Now, I usually begin auditions by playing some high-quality intelligent electronic music. I always end up playing acoustic music as well. For me, though I realize the greatest recording of electronic music, even if it only encompasses analog synths and drum machines, is still a symphonic presentation. However, its not realism I'm checking for at all at-first. I'm checking out a systems sonic capabilities: It's dynamic contrasts, overall gestalt, speed and transient attack – things like this. Then, if the component (as part of a whole system of course) can handle certain frequency extremes with control and finesse, and I don't detect any over-hang when it comes to the bass (I hate that) I move onto "real" music. Songs with vocals and guitars, drums, all that good stuff! The Unison Research SH prototype handled everything I threw its way with power and grace. I was hooked, and for the first time in a while, I may have to beg my wifey to let me sell somethin' else or figure out a way to cover it once I get the review sample! It had such a sweetness to the mids, it reminded me of my Unison Research phonostage. I could tell early-on, before even jumping into acoustic music tracks that I wanted the thing. It was a joy to listen to music through it. The sound was excitable and fluid when I played some tech-house by Recondite or Art Department, and it was captivating when I played AniDrFranco's "Hearse" off Which Side Are You On. It also did a splendid job reproducing James Blakes vocals from his cover of Joni Mitchells' "A Case Of You" off Enough Thunder. Blake has a very unique tonality, and it's a great test of a system’s resolving capabilities. The SH was practically invisible. It didn't seem to impart much of anything of itself onto the music, in terms of sonic signature or colorations. This is the biggest goal for me. I want gear that gets outta the damn way. As much as I like playing with gear, which speaks to the inner kid in me, I don't give a shit if it is 10 bucks or 10K. If I can forget all about the components specs and the system itself while taking in some of my favorite music, then I've found what I'm looking for (or, at least the main consideration). The SH, though still a prototype, seemed like it could be that sort of amplifier! I'm itching like an audible junkie to have one here at home.

This year’s CES 2015 holds a very special place in my heart. No bullshit. It's because of situations like this, where people I know and care about find kick-ass products to spread the "your music deserves great sound" gospel, or especially if someone I care deeply about builds an outstanding product. We're a community. And we're all better off when we don't cut each other down and waste time on fossilized notions of what manufacturers and writers can and can't do. Times are changing. Bottom-line: If you can't see that hi-fi and personal audio are both still niche, and therefore many of us know each other, and work together in all sorts of different ways. If you think this presents some sort of "conflict-of-interest" situation automatically, allow me to share something with you: The readers who are wholeheartedly interested in learning about new and exciting gear don't give a shit! I'm tired of people talking to me about all the various work I do in the industry. I live in this space for a living! And I'm proud that Colleen and Marc make great gear choices. I'm psyched that Alex Rosson is the CEO of the company that builds my favorite headphones. As long as we're all transparent about who we are, and some of us stop building-up drama where it doesn't exist, we can all have a successful life in these audio. At the core, personal audio and Hi-fi are built around the love of experiencing our music through the fine art of fidelity. As the world changes, so will the ways we interact with our readers, our customers, our tribe. As long as that communication remains between equals (thanks to Chris Sommovigo for sharing one of his favorite quotes recently, and sorry I stole it) we can all maintain a future in this wacky world of high fidelity. The days of us critics sitting on any kind of pedestal are over. It's time to make real connections with people, as that's a rare thing in today's fast-paced society (for another essay). The only way that happens is with passion. And I felt that passion by the boatload this year in Vegas, and it was a refreshing departure from the norm.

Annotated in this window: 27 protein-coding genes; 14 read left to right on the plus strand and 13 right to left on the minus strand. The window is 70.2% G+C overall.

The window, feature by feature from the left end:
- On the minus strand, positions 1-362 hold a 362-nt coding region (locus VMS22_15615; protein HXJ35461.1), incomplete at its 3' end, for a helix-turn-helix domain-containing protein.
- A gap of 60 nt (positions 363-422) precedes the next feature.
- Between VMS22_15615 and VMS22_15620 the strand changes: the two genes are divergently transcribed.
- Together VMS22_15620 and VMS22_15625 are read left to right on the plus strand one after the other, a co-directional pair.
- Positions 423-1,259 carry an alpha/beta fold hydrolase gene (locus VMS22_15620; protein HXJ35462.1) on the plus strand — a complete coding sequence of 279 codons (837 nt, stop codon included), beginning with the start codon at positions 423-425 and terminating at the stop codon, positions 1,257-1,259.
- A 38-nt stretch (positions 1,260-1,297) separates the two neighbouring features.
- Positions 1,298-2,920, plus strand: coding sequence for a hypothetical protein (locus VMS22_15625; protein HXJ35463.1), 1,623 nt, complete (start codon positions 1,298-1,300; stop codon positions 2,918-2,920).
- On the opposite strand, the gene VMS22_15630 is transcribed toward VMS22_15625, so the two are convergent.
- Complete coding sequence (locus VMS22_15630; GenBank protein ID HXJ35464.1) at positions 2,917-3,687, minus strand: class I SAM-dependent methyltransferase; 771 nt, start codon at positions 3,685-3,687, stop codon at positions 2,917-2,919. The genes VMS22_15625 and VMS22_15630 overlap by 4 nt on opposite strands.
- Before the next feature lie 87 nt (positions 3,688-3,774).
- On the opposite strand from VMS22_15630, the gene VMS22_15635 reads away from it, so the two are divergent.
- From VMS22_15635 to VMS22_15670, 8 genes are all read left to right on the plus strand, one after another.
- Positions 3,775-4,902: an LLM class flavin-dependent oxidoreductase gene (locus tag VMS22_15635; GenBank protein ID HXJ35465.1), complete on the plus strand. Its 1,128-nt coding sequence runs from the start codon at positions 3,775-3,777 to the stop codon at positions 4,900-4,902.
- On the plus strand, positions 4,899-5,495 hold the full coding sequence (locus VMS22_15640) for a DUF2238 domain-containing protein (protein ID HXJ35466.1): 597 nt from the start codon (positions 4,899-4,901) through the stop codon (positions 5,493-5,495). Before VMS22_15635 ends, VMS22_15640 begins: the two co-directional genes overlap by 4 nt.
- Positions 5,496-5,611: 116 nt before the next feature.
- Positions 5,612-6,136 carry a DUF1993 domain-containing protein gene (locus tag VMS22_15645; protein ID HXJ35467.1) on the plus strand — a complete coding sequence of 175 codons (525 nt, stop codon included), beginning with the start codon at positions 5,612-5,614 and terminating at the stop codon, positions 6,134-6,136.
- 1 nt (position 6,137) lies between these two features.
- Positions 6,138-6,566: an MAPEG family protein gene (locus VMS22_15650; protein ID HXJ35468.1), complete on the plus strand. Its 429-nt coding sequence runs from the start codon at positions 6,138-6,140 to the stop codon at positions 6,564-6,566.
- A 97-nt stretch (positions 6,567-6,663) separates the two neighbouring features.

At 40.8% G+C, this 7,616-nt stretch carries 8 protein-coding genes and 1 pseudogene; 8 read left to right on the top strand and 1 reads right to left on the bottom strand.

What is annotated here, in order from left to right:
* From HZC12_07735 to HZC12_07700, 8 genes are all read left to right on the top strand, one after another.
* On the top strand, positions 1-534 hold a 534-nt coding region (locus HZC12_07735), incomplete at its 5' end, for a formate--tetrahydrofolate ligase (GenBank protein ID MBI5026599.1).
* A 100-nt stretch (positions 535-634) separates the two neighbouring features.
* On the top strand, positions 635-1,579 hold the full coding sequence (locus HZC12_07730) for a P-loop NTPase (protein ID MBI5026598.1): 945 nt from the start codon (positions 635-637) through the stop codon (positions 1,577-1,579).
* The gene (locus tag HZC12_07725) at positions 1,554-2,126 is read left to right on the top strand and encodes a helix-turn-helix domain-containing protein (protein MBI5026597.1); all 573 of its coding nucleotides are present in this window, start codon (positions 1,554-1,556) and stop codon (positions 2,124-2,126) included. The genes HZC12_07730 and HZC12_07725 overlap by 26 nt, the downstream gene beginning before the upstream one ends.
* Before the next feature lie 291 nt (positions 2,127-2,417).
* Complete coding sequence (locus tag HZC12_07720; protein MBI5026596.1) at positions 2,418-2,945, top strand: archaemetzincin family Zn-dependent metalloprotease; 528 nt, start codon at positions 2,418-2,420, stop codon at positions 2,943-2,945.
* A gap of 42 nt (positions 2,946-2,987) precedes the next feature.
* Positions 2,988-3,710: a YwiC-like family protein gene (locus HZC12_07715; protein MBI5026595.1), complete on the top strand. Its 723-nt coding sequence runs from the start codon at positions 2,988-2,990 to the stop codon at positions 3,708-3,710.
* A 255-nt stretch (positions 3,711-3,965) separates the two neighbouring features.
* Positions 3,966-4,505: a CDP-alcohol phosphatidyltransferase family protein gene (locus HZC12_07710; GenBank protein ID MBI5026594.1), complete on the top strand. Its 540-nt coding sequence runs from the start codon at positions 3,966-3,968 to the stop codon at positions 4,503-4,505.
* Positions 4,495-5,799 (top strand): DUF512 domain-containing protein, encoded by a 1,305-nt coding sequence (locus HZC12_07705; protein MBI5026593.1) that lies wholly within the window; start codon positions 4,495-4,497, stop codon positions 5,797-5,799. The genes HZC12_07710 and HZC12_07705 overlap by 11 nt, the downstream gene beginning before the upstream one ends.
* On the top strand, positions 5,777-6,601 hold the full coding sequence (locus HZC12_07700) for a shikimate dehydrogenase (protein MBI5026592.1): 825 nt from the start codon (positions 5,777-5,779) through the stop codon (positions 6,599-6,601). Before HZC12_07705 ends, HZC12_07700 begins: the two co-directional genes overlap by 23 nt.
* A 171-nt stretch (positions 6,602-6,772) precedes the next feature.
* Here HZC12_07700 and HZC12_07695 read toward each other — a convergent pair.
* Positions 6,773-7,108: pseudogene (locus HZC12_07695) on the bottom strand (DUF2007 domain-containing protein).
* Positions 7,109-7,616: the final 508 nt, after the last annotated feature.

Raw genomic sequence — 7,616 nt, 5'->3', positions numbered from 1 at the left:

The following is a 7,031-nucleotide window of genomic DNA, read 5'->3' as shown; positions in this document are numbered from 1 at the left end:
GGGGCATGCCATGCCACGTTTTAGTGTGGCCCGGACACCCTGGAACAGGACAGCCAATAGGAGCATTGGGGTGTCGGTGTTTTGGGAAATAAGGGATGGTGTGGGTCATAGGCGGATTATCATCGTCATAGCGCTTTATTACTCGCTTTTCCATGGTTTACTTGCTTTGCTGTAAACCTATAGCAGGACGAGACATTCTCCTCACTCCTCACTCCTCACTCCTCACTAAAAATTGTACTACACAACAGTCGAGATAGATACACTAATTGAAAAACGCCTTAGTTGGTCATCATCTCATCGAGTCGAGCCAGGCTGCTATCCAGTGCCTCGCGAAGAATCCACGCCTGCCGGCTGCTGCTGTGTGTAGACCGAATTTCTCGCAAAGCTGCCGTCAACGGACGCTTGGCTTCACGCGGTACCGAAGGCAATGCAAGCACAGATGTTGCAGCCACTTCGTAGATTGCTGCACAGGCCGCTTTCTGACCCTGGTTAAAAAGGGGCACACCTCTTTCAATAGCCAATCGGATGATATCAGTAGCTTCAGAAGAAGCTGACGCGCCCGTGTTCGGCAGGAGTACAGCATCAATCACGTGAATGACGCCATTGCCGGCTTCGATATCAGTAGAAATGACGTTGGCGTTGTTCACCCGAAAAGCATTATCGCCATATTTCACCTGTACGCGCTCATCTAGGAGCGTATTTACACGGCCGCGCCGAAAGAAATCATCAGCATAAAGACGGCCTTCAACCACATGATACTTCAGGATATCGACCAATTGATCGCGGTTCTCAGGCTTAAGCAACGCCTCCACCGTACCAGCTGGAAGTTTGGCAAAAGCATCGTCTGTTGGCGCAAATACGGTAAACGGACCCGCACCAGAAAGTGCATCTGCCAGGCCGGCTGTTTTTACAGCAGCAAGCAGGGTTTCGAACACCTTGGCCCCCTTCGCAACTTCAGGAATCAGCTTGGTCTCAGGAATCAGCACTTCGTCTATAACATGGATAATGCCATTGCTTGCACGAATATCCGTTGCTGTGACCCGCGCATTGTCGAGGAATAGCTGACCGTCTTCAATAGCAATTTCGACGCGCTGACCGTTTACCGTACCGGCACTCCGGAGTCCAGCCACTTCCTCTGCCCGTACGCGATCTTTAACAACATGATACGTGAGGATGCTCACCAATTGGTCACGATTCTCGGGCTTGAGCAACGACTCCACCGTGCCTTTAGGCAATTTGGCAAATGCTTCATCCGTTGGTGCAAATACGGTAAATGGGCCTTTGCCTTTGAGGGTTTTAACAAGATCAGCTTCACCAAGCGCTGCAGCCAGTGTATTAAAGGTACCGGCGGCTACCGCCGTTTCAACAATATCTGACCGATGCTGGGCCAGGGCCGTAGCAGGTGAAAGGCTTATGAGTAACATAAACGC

I usually realize how special this livelihood is during smaller shows like RMAF and Newport. CES is typically far more business-oriented. Maybe I should just go with a rucksack and a bag of headphones from now on! Catching a ride down to Vegas, along with everything else, made this year feel more like a continuous party than work. You can hear that during my live-chat from CES 2015 with Steven R. Rochlin, hosted on Enjoy the Music.com and Enjoy the Music.TV. I had a blast, even though I lost my Audeze LCD-XCs for the night (was gonna get into that story here, but the important thing is they came back to me). Though I will say that I probably kept a couple people up with my borderline nervous breakdown. Aside of that incident, I wish every CES could feel like this! See ya next year!